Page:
STA, 21 October 2019 - PM Marjan Šarec told MPs on Monday that China was Slovenia's most important Asian trade partner and that Slovenia wanted to further boost this economic cooperation. For exports to China to increase, new market niches need to be identified for high value added products to compensate for costs of transport and competition.
Šarec discussed cooperation with China as he was challenged by a question from the opposition National Party (SNS) deputy Zmago Jelinčič during Monday's questions time with the government.
Jelinčič said that Slovenia was not included in China's Belt and Road Initiative, and asked how Slovenia, given its geo-strategic position, could make sure that it would not be brushed aside and left without projects as part of it.
The prime minister noted that Slovenia had signed an umbrella document on the initiative in November 2017 as part of the 17+1 summit between China and Central and Eastern European Countries in Budapest.
Šarec said China was Slovenia's most important trade partner in Asia, with the volume of trade increasing by 12% last year. The growth has continued in 2019, he added.
Slovenian products are present on the Chinese market, including milk, honey, canned fish, poultry, pork, wine and pharmaceuticals, he said, adding that Slovenia's exports to China could be further boosted.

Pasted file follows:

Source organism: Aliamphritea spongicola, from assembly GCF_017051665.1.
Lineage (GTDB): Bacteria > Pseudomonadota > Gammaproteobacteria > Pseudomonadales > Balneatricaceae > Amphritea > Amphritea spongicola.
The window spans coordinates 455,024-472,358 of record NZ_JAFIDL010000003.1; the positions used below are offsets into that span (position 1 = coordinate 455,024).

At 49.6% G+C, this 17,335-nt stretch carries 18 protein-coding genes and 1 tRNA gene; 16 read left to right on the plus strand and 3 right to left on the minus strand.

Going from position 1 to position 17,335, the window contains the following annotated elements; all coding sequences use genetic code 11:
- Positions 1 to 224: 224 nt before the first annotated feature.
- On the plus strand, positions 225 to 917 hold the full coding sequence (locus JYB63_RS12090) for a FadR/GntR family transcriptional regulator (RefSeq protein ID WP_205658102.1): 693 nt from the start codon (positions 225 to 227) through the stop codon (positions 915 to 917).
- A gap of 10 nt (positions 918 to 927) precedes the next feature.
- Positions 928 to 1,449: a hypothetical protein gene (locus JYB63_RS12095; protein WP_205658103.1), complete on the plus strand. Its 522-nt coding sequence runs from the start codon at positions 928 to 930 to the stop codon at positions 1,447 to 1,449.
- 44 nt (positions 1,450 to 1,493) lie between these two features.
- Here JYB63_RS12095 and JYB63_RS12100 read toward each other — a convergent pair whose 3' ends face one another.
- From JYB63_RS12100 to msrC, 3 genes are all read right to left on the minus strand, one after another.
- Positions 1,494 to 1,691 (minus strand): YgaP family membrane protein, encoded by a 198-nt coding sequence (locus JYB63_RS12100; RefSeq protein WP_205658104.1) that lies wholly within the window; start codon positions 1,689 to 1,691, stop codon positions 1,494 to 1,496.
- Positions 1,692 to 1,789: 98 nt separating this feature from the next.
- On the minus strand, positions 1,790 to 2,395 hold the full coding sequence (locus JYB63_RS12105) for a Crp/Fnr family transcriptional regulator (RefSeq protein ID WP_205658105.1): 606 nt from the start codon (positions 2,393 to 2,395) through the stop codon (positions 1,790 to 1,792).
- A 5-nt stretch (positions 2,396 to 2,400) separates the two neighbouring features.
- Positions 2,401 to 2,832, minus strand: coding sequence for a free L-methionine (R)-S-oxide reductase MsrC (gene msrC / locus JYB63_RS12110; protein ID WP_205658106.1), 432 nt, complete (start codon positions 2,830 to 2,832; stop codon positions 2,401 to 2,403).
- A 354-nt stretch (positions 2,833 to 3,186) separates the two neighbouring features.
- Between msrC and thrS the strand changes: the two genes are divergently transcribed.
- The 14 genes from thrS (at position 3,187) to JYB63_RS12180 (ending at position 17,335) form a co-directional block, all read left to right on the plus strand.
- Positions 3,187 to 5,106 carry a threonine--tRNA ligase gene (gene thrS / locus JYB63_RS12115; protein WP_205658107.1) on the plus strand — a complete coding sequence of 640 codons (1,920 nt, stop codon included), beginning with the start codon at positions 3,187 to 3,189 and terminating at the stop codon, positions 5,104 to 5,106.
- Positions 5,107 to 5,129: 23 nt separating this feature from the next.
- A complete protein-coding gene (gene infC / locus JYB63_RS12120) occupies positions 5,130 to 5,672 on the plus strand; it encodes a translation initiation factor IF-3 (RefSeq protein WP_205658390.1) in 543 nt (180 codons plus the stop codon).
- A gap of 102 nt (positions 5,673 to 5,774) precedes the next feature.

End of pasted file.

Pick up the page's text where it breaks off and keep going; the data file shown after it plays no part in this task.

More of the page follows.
This requires "new market niches to be identified for products with high added value, which would sustain the cost of transport and also of the competition in the Chinese market."
According to Šarec, Slovenia wants to boost cooperation with China in particular in transport and logistics, hi-tech, tourism, food industry, new materials, alternative sources of energy and waste and water management.
"What needs to be said is that large EU member states are not too inclined to cooperate within this initiative, but Slovenia will act in line with its interests," the prime minister told MPs.
The best thing Slovenia can to is to construct a new railway to the port of Koper to become more competitive and allow for greater transshipment. "So that the port of Koper would work at full capacity," he concluded.
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